Discussion in 'Ethics and Philosophy' started by Thomassauerwein, Sep 8, 2003.
How many of you think we can get rich doing this?
add me to that list of doubters.
I may not be rich but I'm happy. Lots of rich people aren't.
And no I don't think you really can get rich. The better you get, the more you want to specialize and be more anal you get about every aspect.
Therefore you spend more and more time on one print/neg or a series of prints and that is not a way to get rich. To get rich you must mass produce and it flies in the face of fine art.
Also rich is a relative term. And my relatives arent rich either. Damn.
(From the line " he got rich the old fashioned way...he inherited it")
From GWTTW (paraphased):
Frankly, Thomas - I don't give a damn!
What means this "Rich", anyway? I am doing what *I* want to do ... What I really, really, WANT to do!!
How many others - In whatever social or financial station - can honestly say that?
And I don't - as far as I honestly know - hurt anyone in doing it.
One day your head is going to explode with the amount of information you are carrying around.
Just like the Monte Python "wafer thin mint".
One day you're going to absorb one small iota of information and BOOM. That'll be it.
i'd love to get rich doing fine art photography. trouble is, i've never been properly introduced to rich. maybe someone out there can help.
I had a freind call me today (Commercial shooter) wanting to do what I do, because the money was drying up. Competition tougher, profits lower. The cause he sais is digital. It eliminates a lot of the extranious cost that he makes a profit on. He then explained to me that he has three mouths to feed + his own and needs to augment his studio profits. Personally I agree with Michael and Ed I'm a rich man yet my wallet is usually thin. Just stepping into a fine art mind set and going out to make it profitable seems to me to be an impossible quick transition, But who knows he might pull it off!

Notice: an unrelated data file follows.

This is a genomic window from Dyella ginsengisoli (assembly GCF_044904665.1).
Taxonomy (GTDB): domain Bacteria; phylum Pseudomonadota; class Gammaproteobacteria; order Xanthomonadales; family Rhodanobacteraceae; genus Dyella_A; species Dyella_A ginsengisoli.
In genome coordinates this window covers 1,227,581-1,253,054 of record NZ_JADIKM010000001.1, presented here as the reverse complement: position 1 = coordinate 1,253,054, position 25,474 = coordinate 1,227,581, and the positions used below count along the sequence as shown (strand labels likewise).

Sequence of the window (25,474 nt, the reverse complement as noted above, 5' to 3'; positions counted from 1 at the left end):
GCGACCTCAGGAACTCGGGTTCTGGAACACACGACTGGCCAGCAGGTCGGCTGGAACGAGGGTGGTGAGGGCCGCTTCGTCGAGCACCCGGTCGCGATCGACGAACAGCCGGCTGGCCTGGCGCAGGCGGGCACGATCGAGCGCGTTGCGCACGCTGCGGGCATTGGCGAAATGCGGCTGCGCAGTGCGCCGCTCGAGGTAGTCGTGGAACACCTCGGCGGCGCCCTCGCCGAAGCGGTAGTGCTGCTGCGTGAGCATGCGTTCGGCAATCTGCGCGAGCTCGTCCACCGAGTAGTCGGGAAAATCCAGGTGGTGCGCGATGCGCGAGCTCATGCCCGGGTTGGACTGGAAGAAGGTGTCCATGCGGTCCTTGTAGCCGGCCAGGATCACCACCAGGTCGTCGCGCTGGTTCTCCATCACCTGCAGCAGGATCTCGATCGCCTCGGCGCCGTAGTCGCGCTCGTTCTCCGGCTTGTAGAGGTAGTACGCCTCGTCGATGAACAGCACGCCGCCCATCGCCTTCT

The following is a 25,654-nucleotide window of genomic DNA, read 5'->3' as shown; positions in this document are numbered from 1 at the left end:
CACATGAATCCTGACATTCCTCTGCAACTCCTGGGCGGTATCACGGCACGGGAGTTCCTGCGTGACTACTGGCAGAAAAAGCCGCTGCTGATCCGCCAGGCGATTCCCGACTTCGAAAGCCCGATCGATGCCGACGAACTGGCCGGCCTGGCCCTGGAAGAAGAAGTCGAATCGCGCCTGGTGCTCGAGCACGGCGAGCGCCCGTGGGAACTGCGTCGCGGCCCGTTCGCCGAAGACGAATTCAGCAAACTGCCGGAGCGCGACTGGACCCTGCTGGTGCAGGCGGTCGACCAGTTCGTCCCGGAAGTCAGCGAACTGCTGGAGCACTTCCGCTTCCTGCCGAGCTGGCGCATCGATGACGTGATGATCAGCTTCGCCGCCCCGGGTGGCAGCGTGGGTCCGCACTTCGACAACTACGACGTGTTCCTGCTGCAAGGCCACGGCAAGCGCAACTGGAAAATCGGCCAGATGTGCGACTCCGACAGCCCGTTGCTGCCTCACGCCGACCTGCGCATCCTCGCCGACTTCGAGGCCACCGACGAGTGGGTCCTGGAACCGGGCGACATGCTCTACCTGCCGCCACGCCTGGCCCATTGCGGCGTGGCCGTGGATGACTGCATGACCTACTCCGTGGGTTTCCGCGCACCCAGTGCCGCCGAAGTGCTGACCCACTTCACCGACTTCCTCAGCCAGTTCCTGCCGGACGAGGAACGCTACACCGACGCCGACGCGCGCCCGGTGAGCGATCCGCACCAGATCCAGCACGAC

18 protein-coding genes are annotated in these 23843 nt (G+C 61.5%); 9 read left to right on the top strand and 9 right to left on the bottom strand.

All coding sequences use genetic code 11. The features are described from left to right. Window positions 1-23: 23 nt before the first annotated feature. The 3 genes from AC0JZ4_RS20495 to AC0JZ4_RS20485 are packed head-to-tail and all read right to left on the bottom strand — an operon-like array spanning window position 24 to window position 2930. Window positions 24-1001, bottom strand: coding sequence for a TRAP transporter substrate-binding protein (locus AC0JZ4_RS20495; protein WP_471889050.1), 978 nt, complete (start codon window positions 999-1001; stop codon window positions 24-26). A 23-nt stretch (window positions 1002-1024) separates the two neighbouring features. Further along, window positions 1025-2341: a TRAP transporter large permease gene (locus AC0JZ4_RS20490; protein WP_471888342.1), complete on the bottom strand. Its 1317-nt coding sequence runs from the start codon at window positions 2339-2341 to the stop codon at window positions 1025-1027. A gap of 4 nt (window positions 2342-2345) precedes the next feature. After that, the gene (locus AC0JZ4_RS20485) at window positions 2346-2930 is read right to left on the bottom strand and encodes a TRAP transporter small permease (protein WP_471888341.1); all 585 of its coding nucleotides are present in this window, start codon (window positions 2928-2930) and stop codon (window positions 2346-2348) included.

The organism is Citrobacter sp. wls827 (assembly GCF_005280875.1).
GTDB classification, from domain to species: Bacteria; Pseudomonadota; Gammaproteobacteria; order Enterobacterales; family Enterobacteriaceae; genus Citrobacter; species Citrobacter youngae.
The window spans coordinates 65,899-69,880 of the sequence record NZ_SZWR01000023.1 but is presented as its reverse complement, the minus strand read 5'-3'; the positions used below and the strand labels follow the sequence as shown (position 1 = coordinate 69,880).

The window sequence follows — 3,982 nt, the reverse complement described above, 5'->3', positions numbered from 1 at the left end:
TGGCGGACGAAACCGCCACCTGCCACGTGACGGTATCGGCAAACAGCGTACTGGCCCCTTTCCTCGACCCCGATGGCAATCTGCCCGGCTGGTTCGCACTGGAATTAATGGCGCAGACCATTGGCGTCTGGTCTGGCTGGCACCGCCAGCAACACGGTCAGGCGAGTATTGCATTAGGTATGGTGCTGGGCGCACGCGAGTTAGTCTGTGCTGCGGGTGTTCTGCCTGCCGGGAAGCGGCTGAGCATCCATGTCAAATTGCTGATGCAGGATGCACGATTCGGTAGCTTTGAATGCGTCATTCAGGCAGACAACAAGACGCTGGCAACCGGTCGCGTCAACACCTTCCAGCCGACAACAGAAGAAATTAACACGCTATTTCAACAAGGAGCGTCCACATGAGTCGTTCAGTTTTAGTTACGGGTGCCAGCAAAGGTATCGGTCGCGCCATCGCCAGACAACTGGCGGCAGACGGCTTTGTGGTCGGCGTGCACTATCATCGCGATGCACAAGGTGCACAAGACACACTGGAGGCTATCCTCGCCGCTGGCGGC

Well, lets look at the current "famous" photographers....pick a name...and I bet you they are not rich, they might be well off, but certainly not rich. If we count the number of years they have been at it, etc...well anybody can see that becoming a photographer is not going to be the same as winning the lottery.
As the saying goes, pick something you like to do and you will never have to work a day in your life. Somewhat true, I think it should say pick something you like and are talented...
If you are talented eventually you will be rewarded, but the the most important part is that the "doing" itself has its own reward.
So, nope never hope to get rich....but I am happy now...it is more than I could say when I was making lots of money and was miserable.....
One day a giant solar flare will wipe out all electronics on Earth and there will be a great revival of traditional photography. Then APUG will make millions! Oh wait, the internet wouldn't work. ah, oh well....
Analog Internet User Group?
All we need is a LOT of string and some tin cans.....
I'll start whitling the server....
Keep in mind right now I am sinking myself into serious debt just so I can spend the next 5-6 years getting a degree in fine art photography, and I am under no illusions as to who will be paying off that loan.
No, photography won't make me wealthy. But rich, that's another matter...
My only reason for having a job is to finance my hobbies. Having a hobby turn job would be really, really sad.
Most of the commercial photographers I know envy me the liberty to take only pictures I like, and spend as long as I like doing it. At least one of them has converted to digital for professional work, and is using his old LF camera for "relearning the joy of photography" (quote)!
Rich? Forget it. There's more chance of Ed turning into a Spice Girl!
hmmm, I'm pretty sure if my photographic hobby was a business it would be bankrupt by now. But I'm hoping to liquidate employees to "make" my profit index higher thereby creating an artificial stock price boost then cashing out and going digital
I work 6 days a week in addition to school, I don't care if I make money or if anyone even sees my photo... I do photography for myself, it's my emotional and creative release
I have a realtive that used to be a freelance pro photographer.
He would travel, take photos he liked, and then sell (some of) them to news services/magazines.
He lived like this for quite a few years - until marriage, kids, etc forced him to become a video producer (and he's doing fine at it - mostly digital equipment).
I don't think I would enjoy photography near as much if I had to do it for a living. I do make money from selling prints from time to time and I also have made custom LF cameras for others, all though the thought of having to depend on either to pay the bills would probably curb my enthusiasm.
I do enjoy the satisfaction I get when someone wants to buy a print or asks me to do a portrait or other work.
I have a good academic day job that is intellectually and personally rewarding on its own terms, and while I'll never get rich this way, it pays the bills. I'd rather be doing that to support my personal photo projects, rather than shooting weddings or catalogues or advertising or some such.